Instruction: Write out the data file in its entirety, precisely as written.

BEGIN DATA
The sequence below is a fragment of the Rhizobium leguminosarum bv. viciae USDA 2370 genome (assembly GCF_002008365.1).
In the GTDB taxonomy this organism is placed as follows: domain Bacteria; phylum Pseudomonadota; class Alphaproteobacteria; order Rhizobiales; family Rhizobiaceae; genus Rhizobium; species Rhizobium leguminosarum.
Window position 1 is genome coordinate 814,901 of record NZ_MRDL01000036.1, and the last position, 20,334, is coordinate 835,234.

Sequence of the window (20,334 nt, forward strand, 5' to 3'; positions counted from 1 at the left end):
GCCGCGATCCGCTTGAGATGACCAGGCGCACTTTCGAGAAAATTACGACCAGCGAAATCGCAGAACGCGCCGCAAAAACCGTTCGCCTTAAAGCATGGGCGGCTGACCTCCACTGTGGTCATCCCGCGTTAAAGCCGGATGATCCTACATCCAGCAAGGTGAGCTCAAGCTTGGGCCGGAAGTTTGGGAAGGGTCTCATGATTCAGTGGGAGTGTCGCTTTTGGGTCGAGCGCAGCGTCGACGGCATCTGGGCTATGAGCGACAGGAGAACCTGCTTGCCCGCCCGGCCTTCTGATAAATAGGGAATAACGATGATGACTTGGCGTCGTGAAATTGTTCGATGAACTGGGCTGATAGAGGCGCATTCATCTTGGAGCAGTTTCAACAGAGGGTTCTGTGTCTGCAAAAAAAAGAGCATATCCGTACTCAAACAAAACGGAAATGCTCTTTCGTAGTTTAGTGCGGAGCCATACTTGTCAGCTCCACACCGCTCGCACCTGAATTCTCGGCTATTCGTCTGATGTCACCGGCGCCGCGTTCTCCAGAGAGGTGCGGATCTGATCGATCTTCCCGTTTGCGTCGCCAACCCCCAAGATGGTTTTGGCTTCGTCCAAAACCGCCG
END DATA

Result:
The sequence below is a fragment of the Rhizobium leguminosarum bv. viciae USDA 2370 genome (assembly GCF_002008365.1).
In the GTDB taxonomy this organism is placed as follows: domain Bacteria; phylum Pseudomonadota; class Alphaproteobacteria; order Rhizobiales; family Rhizobiaceae; genus Rhizobium; species Rhizobium leguminosarum.
Window position 1 is genome coordinate 814,901 of record NZ_MRDL01000036.1, and the last position, 20,334, is coordinate 835,234.

Sequence of the window (20,334 nt, forward strand, 5' to 3'; positions counted from 1 at the left end):
GCCGCGATCCGCTTGAGATGACCAGGCGCACTTTCGAGAAAATTACGACCAGCGAAATCGCAGAACGCGCCGCAAAAACCGTTCGCCTTAAAGCATGGGCGGCTGACCTCCACTGTGGTCATCCCGCGTTAAAGCCGGATGATCCTACATCCAGCAAGGTGAGCTCAAGCTTGGGCCGGAAGTTTGGGAAGGGTCTCATGATTCAGTGGGAGTGTCGCTTTTGGGTCGAGCGCAGCGTCGACGGCATCTGGGCTATGAGCGACAGGAGAACCTGCTTGCCCGCCCGGCCTTCTGATAAATAGGGAATAACGATGATGACTTGGCGTCGTGAAATTGTTCGATGAACTGGGCTGATAGAGGCGCATTCATCTTGGAGCAGTTTCAACAGAGGGTTCTGTGTCTGCAAAAAAAAGAGCATATCCGTACTCAAACAAAACGGAAATGCTCTTTCGTAGTTTAGTGCGGAGCCATACTTGTCAGCTCCACACCGCTCGCACCTGAATTCTCGGCTATTCGTCTGATGTCACCGGCGCCGCGTTCTCCAGAGAGGTGCGGATCTGATCGATCTTCCCGTTTGCGTCGCCAACCCCCAAGATGGTTTTGGCTTCGTCCAAAACCGCCG